6. Clip the corners and press open the seam allowance.
  7. Turn the pocket right side out through the opening. Gently poke out the corners so they are nice and sharp. Press flat, pressing in the raw edges of the opening so they are flush with the sewn seam. 
  8. Find one of the two main lining panels. 
  9. Place the pocket on the right side of the panel. The pocket should be positioned 2½" down from the upper raw edge of the panel and centered side to side. 
  10. Edgestitch the pocket in place along both sides and across the bottom, pivoting at the corners. This closes the opening in the seam. For the cleanest finish, use a lock stitch to start and end your seam or leave your thread tails long and hand knot at the back to secure. 
  11. Following the same steps as above for the exterior, pin the lining sidewall to the front and back lining panels.
  12. First line up the center points. 
  13. Then pin up the sides, easing around the corners.
  14. Stitch both seams as above, using a ½" seam allowance.
  15. Trim away any excess sidewall fabric so the top raw edge is even all around.
  16. Press back the top edge of the lining ½" all around.

Final assembly

  1. Find the exterior bag. It should be right side out.
  2. Find the lining bag. It should be wrong side out.
  3. Slip the lining bag inside the exterior bag so the two bags are now wrong sides together. Align the side seams and the bottom curved corners. The pocket should sit against the back of the bag.
  4. The top folded edges of the exterior and the lining should be flush all around. If they are not, adjust the fold of the lining to create a perfect match. 
  5. Pin the lining to the exterior all around the top. 
  6. Re-thread and re-set the machine for topstitching. Edgestitch all around the top of the bag.
  7. To determine the final length for the front webbing strap, slip a small pillow or some rolled batting into the bag to simulate how the bag will be when it’s full o’ stuff. Don’t over-fill; you just want enough in there so when you bring the flap over, the top isn't smashed together too much, making the webbing length artificially short. In other words, you want to be able to fill up the bag and still be able to latch the front strap. We used a small pillow.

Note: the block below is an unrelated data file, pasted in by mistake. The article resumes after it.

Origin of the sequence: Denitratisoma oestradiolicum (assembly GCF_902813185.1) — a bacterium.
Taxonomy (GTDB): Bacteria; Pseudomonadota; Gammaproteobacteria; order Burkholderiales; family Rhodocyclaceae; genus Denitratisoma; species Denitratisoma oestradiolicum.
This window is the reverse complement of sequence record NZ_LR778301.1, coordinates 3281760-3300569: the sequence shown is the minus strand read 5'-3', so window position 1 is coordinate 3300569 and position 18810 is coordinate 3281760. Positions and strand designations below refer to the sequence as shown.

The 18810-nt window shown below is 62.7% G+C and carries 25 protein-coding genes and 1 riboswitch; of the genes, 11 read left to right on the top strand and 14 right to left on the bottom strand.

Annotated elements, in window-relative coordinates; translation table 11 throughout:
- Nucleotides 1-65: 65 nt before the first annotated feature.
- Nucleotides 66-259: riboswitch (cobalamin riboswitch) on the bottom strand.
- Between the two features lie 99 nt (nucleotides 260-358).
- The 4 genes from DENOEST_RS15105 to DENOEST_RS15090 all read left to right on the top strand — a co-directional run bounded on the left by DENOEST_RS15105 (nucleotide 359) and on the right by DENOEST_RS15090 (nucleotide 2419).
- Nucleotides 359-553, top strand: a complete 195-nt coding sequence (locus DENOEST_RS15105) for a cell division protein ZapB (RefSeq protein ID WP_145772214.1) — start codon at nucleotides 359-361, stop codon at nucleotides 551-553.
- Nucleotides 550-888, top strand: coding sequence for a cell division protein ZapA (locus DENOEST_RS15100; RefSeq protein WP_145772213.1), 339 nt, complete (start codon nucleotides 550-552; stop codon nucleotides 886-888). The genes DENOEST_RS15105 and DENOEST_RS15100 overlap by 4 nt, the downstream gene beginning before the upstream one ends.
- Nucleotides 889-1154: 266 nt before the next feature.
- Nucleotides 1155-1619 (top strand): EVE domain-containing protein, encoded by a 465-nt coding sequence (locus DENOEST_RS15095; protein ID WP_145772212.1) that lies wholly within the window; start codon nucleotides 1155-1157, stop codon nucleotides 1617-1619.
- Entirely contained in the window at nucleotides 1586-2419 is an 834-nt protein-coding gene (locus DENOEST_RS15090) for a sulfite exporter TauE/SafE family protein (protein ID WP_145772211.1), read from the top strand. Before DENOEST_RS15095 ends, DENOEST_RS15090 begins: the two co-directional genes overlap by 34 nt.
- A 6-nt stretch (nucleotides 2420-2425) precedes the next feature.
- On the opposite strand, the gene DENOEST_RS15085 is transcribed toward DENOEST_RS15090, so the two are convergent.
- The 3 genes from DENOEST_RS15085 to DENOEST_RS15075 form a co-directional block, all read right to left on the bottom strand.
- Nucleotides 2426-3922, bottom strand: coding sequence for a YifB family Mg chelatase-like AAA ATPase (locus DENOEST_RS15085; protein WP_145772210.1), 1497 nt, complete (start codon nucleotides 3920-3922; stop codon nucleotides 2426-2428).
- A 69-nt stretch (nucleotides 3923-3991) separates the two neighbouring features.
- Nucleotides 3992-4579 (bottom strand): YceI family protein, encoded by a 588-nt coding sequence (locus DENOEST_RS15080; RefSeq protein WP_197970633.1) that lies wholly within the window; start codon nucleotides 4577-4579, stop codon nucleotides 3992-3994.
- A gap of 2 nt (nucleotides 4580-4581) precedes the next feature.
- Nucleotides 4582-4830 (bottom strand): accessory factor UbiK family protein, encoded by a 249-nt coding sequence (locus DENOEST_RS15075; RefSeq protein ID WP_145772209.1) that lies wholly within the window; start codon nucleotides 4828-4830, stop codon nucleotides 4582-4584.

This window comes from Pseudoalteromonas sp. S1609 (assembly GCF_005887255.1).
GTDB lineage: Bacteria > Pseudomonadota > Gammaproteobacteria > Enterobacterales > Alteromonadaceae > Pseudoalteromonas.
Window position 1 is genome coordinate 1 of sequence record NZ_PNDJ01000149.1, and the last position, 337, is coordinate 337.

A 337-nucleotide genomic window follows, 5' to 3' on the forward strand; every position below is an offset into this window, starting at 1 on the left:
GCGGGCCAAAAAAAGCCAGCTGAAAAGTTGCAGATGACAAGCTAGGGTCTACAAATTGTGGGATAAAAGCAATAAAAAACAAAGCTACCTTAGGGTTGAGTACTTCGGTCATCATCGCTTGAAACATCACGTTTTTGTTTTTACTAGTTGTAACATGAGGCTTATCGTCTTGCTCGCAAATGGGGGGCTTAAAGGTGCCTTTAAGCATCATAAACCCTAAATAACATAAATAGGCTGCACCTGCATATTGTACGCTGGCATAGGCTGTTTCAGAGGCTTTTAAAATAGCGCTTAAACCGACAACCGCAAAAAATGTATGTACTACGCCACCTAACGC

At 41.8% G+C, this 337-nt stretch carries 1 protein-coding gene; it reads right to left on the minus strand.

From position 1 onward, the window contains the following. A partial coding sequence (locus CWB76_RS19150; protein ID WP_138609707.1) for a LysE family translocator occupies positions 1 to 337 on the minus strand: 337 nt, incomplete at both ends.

8. Fold the flap down into position over the front of the bag. 
  9. Find the Swivel Clip and clip it onto the bottom D-Ring. 
  10. Slip the free end of the 1" webbing through the swivel clip and pull back the end until the webbing lays flat against the flap. When properly adjusted, pin the end of the webbing in place. If the pull-through is more than about 1”, trim away the excess webbing and heat seal the end again. 
     
  11. Thread the machine with thread to best match webbing in the top and bobbin. Lengthen the stitch.
  12. Release the swivel clip and bring the bag to the machine. Stitch across the webbing just below the clip to secure the end. We recommend stitching across twice or three times for extra security. 

Attach the remaining webbing straps

  1. Find the two remaining lengths of 1½” webbing, one at 12” and one at 44”, and the two remaining 1½” D-Rings.
  2. Heat seal both ends of both lengths of webbing.
  3. The shorter strap goes through the D-Ring strap loop on the right sidewall. 
  4. Since the ends are all heat sealed, just pull through the end about 1” and double or triple stitch across to secure. Make sure you thread the webbing from the front to the back so the heat-sealed end is on the inside of the strap.
  5. The opposite end of this short strap goes through both remaining D-Rings. Again, just pull through the end about 1” and then double or triple stitch across to secure. Make sure you thread the webbing from the front to the back as above so the end is on the inside of the strap. 
  6. The longer strap goes through the D-Ring strap loop on the left sidewall in the same manner.
  7. The opposite end of this longer strap remains free. Feed this end through the double D-Rings to create the adjusting loop. to do this, slip the end through both rings then back through just one ring. 

Contributors

Project Design: Alicia Thommas    
Sample Creation and Instructional Outline: Debbie Guild

Tags: 

Section: 

Comments (4)

Liz Johnson.Editor.Sew4Home said:
Liz Johnson.Editor.Sew4Home's picture

@Jane - Thank you so much! It's definitely one of our favorites!

Angela Maneth said:
Angela Maneth's picture

Love, love, love this! My nephew is a typography artist. This would be perfect for him!

Liz Johnson.Editor.Sew4Home said:
Liz Johnson.Editor.Sew4Home's picture

@Angela - Thanks so much! Oh for sure - it does sound perfect for your nephew.

Add new comment

*Sew4Home reserves the right to restrict comments that don’t relate to the article, contain profanity, personal attacks or promote personal or other business.
By submitting this form, you accept the Mollom privacy policy.